We are fortunate that our representative on the Regional Transportation District Board of Directors, Judge Richard McLean, understands the problem, probably better than many of the "planners" who were reported by the Planet to have been "taken by surprise" by the rapid growth that is reducing the utility of the Turnpike.
Probably the best way to slow the increase in congestion on the Turnpike is to develop passenger rail commuter service on the existing system of heavy-railroads from Fort Collins, through Loveland, Longmont, Niwot, Boulder, Broomfield and Denver. The Boulder County Commissioners set up a Task Force a dozen years ago to study this. The Task Force presented a plan that envisaged a network of commuter trains operating on existing rails between Denver and many Front Range cities and the new Denver International Airport (DIA). The Mayor of Denver, who later became Secretary of Transportation, showed no interest in developing rail transportation to bring large numbers of commuters and customers from the suburbs and DIA into the heart of Denver. He was a highway man. It is time to get serious and to develop plans to implement the one transportation option that makes sense in the Front Range area of Colorado; heavy rail in which commuter passenger trains operate regularly and reliably on the existing network railroads that converge on Denver. Other American cities are doing it. If we hurry, we can be followers.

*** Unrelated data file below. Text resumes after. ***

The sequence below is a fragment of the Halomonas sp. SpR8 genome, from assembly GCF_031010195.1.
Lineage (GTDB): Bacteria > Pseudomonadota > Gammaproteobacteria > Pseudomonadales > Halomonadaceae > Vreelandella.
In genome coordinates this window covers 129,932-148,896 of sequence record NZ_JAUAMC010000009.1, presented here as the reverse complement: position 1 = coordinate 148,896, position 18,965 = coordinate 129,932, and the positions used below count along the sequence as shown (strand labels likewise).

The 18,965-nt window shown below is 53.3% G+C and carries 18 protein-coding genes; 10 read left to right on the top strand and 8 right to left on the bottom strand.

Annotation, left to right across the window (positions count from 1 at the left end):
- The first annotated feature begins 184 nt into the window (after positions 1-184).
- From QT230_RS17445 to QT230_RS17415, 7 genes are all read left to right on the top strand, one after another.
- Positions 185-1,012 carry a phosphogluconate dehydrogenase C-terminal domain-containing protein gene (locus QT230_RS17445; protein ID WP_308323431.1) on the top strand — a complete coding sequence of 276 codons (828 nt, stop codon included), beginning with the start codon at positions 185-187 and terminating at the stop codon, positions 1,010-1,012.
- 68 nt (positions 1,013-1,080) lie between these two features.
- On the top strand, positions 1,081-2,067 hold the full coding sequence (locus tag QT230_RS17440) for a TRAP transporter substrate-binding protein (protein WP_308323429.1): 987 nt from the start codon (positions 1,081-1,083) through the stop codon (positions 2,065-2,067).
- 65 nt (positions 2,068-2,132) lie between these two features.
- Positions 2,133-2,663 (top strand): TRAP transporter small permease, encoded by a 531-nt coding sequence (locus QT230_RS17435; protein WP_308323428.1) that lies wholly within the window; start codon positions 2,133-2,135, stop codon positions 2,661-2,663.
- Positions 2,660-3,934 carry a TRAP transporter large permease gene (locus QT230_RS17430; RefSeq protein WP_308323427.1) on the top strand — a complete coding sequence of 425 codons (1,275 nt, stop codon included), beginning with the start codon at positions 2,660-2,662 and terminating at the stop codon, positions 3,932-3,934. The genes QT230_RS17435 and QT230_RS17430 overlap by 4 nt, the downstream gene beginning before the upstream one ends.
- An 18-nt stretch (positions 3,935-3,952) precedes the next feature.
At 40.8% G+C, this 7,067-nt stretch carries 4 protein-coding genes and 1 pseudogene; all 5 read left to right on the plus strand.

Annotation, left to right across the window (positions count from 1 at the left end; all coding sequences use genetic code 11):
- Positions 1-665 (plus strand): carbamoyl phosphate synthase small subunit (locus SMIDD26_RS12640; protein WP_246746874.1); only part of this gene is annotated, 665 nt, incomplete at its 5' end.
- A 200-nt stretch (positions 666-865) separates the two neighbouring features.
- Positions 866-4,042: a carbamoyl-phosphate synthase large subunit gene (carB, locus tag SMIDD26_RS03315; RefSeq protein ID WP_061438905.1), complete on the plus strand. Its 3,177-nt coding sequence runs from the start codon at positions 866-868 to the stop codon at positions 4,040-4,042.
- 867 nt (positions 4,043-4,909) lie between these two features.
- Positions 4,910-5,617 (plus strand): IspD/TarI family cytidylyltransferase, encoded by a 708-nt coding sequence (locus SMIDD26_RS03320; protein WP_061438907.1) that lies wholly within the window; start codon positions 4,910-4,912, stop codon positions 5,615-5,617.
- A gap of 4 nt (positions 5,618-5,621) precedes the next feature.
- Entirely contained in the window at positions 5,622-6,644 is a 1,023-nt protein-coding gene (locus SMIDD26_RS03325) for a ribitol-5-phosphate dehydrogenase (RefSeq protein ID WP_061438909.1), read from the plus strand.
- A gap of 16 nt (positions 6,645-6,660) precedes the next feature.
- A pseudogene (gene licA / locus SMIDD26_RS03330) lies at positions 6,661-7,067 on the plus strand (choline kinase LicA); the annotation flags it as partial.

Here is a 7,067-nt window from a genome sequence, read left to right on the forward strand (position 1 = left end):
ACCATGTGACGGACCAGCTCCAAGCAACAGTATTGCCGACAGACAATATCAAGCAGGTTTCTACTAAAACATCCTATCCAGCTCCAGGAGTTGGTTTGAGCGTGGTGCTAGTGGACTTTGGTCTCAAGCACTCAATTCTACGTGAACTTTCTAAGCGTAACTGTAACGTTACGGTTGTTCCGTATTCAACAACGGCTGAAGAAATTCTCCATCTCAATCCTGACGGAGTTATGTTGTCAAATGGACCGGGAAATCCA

In order to use copyrighted material from this site for purposes of your own that go beyond 'fair use', you must obtain permission from the copyright owner.